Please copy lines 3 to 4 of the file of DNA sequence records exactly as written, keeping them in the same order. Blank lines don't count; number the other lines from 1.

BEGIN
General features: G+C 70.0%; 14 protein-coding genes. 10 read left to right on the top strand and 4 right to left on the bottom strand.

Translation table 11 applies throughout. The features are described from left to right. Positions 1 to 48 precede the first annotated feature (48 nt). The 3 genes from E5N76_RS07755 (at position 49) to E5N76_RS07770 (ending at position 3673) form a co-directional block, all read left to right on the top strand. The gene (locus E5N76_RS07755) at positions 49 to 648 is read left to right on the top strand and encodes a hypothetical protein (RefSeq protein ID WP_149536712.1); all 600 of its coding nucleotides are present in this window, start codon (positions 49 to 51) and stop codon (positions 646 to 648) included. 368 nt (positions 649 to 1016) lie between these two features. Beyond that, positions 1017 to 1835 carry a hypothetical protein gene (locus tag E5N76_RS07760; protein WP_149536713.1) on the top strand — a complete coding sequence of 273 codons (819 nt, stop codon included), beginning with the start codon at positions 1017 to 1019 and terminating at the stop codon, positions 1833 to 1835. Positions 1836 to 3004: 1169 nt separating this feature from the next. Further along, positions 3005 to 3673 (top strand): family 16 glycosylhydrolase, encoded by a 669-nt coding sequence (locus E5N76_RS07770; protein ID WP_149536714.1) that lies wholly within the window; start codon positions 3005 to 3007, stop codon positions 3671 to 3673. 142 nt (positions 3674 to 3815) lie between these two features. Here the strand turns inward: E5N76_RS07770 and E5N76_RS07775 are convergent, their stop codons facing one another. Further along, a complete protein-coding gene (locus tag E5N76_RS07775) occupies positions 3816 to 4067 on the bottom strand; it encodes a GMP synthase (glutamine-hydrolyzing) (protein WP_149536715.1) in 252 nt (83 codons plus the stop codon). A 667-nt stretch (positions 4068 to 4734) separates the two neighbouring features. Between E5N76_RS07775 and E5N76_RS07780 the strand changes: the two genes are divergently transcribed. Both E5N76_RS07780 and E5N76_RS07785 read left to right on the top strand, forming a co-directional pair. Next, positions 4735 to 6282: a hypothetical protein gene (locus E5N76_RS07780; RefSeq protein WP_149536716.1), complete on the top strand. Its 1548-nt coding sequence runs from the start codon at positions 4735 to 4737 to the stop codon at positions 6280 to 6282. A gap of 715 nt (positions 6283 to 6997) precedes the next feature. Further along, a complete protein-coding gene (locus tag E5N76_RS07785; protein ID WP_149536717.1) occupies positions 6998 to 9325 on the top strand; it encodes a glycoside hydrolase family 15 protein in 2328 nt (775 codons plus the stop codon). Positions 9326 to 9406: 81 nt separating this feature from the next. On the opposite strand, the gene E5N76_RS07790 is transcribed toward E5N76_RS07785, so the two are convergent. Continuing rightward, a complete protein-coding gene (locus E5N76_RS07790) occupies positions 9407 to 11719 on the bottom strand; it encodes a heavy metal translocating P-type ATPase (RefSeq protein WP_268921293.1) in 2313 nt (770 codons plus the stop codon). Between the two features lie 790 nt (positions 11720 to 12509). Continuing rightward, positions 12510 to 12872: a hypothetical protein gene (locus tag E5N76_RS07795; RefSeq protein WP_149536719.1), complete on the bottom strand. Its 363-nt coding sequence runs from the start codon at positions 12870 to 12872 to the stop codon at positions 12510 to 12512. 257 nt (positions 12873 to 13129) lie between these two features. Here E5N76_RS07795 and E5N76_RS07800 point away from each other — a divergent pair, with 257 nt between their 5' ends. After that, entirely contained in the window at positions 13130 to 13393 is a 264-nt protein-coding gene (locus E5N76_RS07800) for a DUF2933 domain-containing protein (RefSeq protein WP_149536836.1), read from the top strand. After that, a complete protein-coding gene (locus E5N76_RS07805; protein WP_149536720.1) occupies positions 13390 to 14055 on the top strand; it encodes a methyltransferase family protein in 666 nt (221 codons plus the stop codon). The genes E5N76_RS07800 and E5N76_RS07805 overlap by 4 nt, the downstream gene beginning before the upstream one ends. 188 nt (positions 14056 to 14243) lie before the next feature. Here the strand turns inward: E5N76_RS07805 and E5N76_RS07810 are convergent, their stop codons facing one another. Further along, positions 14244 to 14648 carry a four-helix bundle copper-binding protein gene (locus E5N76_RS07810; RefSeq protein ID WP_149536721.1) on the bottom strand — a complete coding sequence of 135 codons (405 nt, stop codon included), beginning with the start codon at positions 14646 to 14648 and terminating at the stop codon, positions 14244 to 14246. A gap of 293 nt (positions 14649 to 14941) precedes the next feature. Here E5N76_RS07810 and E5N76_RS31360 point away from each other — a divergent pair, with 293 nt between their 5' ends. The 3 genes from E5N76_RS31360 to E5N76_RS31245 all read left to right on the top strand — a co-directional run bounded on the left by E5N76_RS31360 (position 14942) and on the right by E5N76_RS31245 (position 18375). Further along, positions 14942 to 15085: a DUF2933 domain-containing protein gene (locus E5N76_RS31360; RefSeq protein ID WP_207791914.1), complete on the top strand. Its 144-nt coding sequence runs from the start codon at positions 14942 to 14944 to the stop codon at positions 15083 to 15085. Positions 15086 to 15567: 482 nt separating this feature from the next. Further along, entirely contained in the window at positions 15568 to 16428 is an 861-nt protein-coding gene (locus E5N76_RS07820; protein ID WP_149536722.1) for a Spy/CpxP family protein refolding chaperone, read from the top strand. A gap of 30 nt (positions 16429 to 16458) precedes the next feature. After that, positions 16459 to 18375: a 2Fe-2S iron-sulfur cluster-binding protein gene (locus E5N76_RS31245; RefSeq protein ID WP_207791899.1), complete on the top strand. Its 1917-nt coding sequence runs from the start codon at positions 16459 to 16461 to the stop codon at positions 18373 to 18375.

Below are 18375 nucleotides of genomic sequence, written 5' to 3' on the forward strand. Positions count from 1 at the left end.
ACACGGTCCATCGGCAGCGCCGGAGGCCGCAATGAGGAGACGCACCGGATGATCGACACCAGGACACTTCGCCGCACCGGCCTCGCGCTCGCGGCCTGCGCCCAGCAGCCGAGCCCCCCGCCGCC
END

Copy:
Below are 18375 nucleotides of genomic sequence, written 5' to 3' on the forward strand. Positions count from 1 at the left end.
ACACGGTCCATCGGCAGCGCCGGAGGCCGCAATGAGGAGACGCACCGGATGATCGACACCAGGACACTTCGCCGCACCGGCCTCGCGCTCGCGGCCTGCGCCCAGCAGCCGAGCCCCCCGCCGCC